Saturday, February 20, 2010

Back in the (Savile) Saddle

It's been about four weeks since we began rehearsal for Lord Arthur Savile's Crime at the Washington Stage Guild, though it hardly seems so. I had every intention of chronicling each step in the rehearsal process, but those good intentions fell to the wayside as outside forces (ie: SNOW, REPEATEDLY) intervened.

It was quite a while ago when our first week of rehearsal set the tone for the rather loosey goosey scheduling we have been dealing with. The cast for the show was finalized very, very late, barely a week or two before the first rehearsal. This is phenomenally unusual for the DC area, where shows are cast months, or even a year, in advance (I have an audition next week, for example, for a show which begins rehearsal a solid year from now). Because of the late casting, everyone had scheduling conflicts which had to be accommodated. Nobody can help this, it's just the way the cookie crumbled this time.

Our first week of rehearsal, we met several nights at the home of our executive director Ann Norton, where we did a bit of table work, and enjoyed full dining privileges (this is not unusual for Stage Guild productions, where the company believes a life in the theatre includes, you know, real life). A few days later, we gathered in a small rehearsal hall at Catholic University to begin blocking. Lord Arthur Savile's Crime is an adaptation of an Oscar Wilde story, so the emphasis here is on the language rather than the physical action. We completed sketching out the movement of the play before we adjourned from Catholic and moved to the new theatre.

I may have mentioned that the Stage Guild's new theatre is new to them, but is actually a pre-existing space. The Mt. Vernon Place United Methodist Church in downtown DC has had this stage for years, but only recently renovated. Apparently a community theatre or two worked in this theatre, but after the renovation, the church offered the new and improved space to the outside world, and after seeing the spot, the Stage Guild snapped it up.
If the Guilders had designed the building from scratch, they would have done a few things differently (they probably would not have used stained glass in windows, for example; no word on how effective we will be in masking outside light during matinees), but as a found space, it has some charm. Truth be told, it has provided a long-deserved sigh of relief for the Guild, which has been homeless and largely dormant for more than two years. WSG will be producing at least two full productions here, and if all goes well, may settle in for a longer spell. The theatre has some challenges, as it's incredibly short in height and thus difficult to light, and the acoustics have yet to be fully tested by the Guild's customary spoken word plays. The company has already installed a new lighting grid and new flooring, which should help ease some technical problems. (The bigger problem may be, the landlords don't allow alcohol anywhere on the premises, so WSG's opening night party will be dry. )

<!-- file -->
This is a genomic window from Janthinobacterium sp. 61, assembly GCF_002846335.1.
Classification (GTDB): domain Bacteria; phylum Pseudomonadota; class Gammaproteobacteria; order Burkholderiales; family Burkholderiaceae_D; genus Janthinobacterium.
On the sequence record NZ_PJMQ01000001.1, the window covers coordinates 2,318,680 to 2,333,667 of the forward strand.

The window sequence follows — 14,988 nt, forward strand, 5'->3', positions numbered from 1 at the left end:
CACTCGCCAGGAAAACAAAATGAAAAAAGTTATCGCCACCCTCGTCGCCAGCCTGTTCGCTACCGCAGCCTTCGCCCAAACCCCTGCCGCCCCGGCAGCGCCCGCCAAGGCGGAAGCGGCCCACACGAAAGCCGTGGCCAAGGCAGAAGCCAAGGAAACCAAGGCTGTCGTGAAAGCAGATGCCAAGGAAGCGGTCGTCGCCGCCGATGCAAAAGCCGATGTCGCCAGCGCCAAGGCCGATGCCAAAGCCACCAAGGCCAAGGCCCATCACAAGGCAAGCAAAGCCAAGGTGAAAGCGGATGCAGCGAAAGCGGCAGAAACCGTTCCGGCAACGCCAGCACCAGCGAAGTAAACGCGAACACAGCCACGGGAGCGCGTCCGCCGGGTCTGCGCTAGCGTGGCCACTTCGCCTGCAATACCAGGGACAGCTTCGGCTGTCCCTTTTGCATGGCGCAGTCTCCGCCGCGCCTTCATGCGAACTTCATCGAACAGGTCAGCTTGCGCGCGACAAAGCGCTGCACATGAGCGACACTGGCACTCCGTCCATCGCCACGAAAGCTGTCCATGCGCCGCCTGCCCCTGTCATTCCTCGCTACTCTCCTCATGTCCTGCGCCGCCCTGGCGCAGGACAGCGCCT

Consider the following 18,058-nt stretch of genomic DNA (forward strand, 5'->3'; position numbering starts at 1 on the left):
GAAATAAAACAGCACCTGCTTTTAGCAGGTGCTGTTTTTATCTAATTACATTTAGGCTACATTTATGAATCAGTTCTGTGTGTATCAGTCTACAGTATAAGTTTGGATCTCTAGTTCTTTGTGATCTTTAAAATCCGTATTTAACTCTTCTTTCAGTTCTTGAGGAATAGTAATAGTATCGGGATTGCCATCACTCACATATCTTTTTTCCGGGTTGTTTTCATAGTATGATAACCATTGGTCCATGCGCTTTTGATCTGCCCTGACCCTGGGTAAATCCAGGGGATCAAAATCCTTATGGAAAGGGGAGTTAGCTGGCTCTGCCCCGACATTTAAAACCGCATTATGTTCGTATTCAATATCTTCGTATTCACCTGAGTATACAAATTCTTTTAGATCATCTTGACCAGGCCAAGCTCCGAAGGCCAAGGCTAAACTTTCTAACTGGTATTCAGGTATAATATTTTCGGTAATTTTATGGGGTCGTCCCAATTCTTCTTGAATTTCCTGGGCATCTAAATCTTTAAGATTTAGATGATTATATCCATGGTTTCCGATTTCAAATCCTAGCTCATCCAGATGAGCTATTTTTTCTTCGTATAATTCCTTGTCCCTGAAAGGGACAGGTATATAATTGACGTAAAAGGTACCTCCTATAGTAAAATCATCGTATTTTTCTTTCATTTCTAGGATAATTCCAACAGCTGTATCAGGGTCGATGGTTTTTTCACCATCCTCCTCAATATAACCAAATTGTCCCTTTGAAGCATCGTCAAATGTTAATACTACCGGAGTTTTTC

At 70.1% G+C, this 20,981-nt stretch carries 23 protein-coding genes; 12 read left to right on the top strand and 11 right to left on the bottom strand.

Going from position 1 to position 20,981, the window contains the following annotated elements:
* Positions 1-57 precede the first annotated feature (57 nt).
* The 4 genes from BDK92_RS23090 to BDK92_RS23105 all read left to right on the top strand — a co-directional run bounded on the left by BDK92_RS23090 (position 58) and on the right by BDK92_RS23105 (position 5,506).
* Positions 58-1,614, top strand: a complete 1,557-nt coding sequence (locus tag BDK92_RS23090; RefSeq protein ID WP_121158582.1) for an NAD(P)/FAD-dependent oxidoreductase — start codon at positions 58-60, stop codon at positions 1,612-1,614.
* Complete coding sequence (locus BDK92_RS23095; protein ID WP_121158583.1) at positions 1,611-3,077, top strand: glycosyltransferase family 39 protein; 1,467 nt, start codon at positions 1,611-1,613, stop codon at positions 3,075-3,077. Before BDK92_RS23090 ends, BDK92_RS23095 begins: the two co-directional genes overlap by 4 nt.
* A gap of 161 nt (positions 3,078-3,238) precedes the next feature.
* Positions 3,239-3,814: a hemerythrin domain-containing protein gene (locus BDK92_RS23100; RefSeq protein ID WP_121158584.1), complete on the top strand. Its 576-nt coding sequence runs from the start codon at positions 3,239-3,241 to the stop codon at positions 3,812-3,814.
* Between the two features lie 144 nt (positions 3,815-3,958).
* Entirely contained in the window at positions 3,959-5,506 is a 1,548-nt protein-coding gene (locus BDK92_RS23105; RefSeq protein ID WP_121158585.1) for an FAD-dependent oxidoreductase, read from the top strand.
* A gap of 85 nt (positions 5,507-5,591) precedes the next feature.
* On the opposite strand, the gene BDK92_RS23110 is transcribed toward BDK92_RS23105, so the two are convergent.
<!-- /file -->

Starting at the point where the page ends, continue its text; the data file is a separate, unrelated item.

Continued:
The acting company has been in the space for several weeks now, so we have some idea of the challenges we face. The auditorium is fitted with theatre-type chairs which are quite comfortable, but are positioned on the slightest of rakes, which may prove difficult for the audience's sightlines. (The theatre was clearly imagined as a lecture hall as well as performance space, as each seat has its own fold-down desktop.)

Onstage, the proscenium is very wide, but not very deep, and provides much more space than the troupe is accustomed to. No problem here: the Guilders have never had a problem with, um, filling the space. Let's face it, they're some of the biggest hams in town, and I'm proud to be joining them again.

We are heading into our final week of rehearsal, with preview audiences showing up Thursday. We have seen no costumes, no lighting effects, and only one or two props which are not facsimiles. But the acting company seems to be in very good shape, and I have no doubt we will soon be chomping at the bit to get in front of an audience. As we head toward Opening Night, I am sure I will write more about the talented folks with whom I am sharing this stage. Stay tuned.